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In the book Linear Algebra Done Right, it is said that to determine quickly whether a given subset of $V$ is a subspace of $V$, the three conditions, namely additive identity, closed under addition, and closed under scalar multiplication, should be satisfied. The other parts of the definition of a vector space are automatically satisfied.

I think I understand why commutativity, associativity, distributive properties, and multiplicative identity works because their operations are still within the subspace.

But, why don't we need to verify additive inverse, similar to verifying additive identity? Could there be cases where there will be no $v + w = 0$ in the new subspace, $v, w \in U$, $U$ is a subspace?

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You also need to check that the set is non-empty. In this case closure under scalar multiplication guarantees that the additive inverse of any $v$ in the set is also in the set, since for the scalar $-1$, $(-1)v$ is in the set.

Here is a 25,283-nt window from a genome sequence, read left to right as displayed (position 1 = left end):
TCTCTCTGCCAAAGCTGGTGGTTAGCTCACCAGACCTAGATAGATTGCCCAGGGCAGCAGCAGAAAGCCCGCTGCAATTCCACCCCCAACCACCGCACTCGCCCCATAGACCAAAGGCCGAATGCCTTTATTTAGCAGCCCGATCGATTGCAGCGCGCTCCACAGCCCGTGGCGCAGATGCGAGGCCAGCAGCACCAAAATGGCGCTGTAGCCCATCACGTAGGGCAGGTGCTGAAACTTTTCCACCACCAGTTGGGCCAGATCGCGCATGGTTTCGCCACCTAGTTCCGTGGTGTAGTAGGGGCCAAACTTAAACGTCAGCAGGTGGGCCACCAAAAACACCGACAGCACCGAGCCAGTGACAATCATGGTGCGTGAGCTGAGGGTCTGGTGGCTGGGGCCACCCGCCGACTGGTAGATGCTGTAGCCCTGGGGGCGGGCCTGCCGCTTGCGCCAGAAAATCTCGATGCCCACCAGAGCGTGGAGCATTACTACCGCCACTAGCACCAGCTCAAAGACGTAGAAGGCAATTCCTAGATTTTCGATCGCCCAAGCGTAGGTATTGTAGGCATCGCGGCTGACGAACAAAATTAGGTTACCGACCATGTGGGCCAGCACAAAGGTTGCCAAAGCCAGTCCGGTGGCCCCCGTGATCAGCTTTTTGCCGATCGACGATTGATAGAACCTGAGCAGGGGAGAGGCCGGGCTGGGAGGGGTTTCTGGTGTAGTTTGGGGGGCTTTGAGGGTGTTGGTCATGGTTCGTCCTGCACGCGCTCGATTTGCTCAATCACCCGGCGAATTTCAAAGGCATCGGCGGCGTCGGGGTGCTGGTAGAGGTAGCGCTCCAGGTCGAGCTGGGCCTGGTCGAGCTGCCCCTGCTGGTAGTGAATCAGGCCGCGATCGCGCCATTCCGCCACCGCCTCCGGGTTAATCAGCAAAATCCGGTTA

EDIT: Similarly, for the scalar $0$, $0v={\bf 0}$ is in the set (by the closure of scalar multiplication), whenever the set contains an element/vector $v$.

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    $\begingroup$ To be fair, you will get non-emptiness by verifying that $\vec{0}$ is in the set. I think that is what is meant by additive identity. $\endgroup$ – GenericMathematician Dec 9 '18 at 23:15
  • $\begingroup$ I think I understand your logic. But, then I have another question on the definition of Vector Space (not subspace). If there is closure under scalar multiplication, do we need to prove that additive inverse exists? since for scalar -1, it guarantees that there is an additive inverse. $\endgroup$ – JOHN Dec 10 '18 at 22:39

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